(24 of 123) These beautiful birds seemed to be in their natural habitat but you know they have been rendered flightless.
by Terry Costales
(25 of 123) This pigeon never stood still for an instant so I had to get his photo on the run.
by Terry Costales
(26 of 123) The Hammerkopf is an African water bird that builds several huge nests every year. I'd love to see one in the wild someday.
by Terry Costales
(27 of 123) This African Spoonbill has a crazed look in its eye, but I think that's just the camera angle.
by Terry Costales
(28 of 123) In the center of this photo is a small brown bird about five and a half inches long, with a blue bill. It is not perched on the side of a haystack, but the communal nest the flock has built. There
Unidentified Bird (704 views)
by Terry Costales
(29 of 123) The little bird is asking "Who am I?" and I have no answer.
Unidentified Bird (743 views)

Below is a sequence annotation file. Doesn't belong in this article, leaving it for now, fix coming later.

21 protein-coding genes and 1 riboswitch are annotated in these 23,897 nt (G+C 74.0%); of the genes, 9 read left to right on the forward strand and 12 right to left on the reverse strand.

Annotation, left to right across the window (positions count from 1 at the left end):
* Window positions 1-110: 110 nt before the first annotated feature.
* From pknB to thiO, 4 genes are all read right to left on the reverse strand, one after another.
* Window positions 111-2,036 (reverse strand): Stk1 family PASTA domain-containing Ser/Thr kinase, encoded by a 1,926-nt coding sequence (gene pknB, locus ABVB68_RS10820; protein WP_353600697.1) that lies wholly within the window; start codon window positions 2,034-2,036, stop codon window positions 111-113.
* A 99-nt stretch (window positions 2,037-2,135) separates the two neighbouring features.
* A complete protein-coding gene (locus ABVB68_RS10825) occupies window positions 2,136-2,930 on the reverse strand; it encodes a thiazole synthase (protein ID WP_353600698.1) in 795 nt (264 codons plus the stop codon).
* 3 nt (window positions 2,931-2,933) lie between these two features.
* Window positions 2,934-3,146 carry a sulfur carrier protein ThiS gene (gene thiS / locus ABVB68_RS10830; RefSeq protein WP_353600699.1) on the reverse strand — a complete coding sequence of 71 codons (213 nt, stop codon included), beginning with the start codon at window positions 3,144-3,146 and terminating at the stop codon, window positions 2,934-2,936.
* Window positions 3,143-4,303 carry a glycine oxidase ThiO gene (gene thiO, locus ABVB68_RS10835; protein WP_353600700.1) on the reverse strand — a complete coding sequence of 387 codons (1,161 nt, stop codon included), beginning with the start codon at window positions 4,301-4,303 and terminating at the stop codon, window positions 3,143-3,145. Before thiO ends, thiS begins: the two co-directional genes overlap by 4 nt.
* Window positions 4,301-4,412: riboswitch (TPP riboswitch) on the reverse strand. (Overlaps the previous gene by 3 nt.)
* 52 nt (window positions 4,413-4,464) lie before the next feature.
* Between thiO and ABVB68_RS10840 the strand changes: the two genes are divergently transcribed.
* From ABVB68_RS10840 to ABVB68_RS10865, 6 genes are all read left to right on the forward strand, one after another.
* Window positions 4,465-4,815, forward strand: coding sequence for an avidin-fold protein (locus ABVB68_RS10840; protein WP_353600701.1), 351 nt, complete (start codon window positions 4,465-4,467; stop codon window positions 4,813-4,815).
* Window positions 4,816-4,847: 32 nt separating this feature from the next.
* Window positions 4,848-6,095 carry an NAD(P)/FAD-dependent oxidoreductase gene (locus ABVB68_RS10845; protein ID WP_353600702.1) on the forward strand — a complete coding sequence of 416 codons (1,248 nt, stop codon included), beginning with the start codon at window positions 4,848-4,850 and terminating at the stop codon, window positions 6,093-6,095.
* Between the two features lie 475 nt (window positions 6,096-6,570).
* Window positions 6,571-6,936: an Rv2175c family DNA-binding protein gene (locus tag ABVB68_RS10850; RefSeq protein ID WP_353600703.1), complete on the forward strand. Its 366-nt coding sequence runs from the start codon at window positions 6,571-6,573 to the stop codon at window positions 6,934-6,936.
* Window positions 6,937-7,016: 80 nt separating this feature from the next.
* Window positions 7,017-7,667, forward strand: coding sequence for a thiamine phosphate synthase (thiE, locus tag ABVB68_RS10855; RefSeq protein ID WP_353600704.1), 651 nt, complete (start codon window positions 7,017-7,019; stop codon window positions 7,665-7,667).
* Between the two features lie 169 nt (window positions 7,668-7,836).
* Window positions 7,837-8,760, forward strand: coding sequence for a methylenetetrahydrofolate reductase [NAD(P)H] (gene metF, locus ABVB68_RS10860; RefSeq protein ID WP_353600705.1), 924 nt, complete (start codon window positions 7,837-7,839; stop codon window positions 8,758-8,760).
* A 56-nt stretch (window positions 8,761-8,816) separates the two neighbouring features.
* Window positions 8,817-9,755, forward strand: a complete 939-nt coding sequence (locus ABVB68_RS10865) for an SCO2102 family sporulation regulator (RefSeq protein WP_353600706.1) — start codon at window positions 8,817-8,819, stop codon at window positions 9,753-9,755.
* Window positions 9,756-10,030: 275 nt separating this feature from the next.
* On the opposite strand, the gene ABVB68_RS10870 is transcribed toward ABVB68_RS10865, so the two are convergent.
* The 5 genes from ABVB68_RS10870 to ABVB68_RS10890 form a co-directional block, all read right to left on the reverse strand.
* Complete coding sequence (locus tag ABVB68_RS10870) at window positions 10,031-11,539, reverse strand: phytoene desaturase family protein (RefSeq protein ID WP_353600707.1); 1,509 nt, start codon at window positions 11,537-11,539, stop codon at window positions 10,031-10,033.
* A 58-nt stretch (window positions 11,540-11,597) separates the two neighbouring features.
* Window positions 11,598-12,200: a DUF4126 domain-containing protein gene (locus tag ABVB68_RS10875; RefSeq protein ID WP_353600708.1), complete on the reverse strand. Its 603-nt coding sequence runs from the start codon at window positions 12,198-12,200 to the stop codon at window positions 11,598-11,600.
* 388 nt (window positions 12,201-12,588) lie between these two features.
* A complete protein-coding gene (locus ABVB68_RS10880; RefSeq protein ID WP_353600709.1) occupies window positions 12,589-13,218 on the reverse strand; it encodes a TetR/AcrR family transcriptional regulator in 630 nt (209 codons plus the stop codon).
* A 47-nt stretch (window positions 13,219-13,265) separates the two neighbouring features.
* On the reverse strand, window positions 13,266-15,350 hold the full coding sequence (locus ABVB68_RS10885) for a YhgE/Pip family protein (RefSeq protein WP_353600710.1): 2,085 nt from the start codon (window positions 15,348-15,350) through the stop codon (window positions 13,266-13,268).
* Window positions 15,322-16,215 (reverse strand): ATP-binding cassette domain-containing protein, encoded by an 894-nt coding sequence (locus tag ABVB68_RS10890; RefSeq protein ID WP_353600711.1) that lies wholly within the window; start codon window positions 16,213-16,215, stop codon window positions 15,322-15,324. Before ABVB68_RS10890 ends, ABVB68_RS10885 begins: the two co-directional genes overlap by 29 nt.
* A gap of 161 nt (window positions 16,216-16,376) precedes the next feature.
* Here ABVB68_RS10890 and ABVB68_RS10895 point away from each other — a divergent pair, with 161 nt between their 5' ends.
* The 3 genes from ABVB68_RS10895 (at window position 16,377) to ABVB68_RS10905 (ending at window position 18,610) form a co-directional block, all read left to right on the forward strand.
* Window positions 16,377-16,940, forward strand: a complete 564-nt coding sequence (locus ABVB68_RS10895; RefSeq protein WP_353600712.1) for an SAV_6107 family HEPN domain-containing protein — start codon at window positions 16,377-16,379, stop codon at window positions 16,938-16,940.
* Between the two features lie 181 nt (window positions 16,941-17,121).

by Terry Costales
(30 of 123) A lovely yellow bird high above my head remains anonymous.
Unknown Bird (763 views)
by Terry Costales
(31 of 123) Another view of the unidentified bird from yesterday's blog.
Unknown Bird (749 views)
by Terry Costales
(32 of 123) A handsome, curious and unidentified bird from one of the San Diego Zoo aviaries.
Ibis? (841 views)
by Terry Costales
(33 of 123) This bird looks like an Ibis to me, but I can't identify it. Frustrating.
Unknown Bird (758 views)
by Terry Costales
(34 of 123) Another photo of yesterday's unidentified bird.
Unknown Bird (768 views)
by Terry Costales
(35 of 123) I believe this to be a flycatcher, but I couldn't positively identify it. Rudolf Saturday 8 March 2014 Looks like a juveniel : Rackuet-tailed Roller (Coracia spatulatus)
by Terry Costales
(36 of 123) This gaudy starling is a far cry from the common black starlings I usually see.
by Terry Costales
(37 of 123) Whistling ducks do use a variety of whistling calls instead of the expected quacks.
Wading Bird (755 views)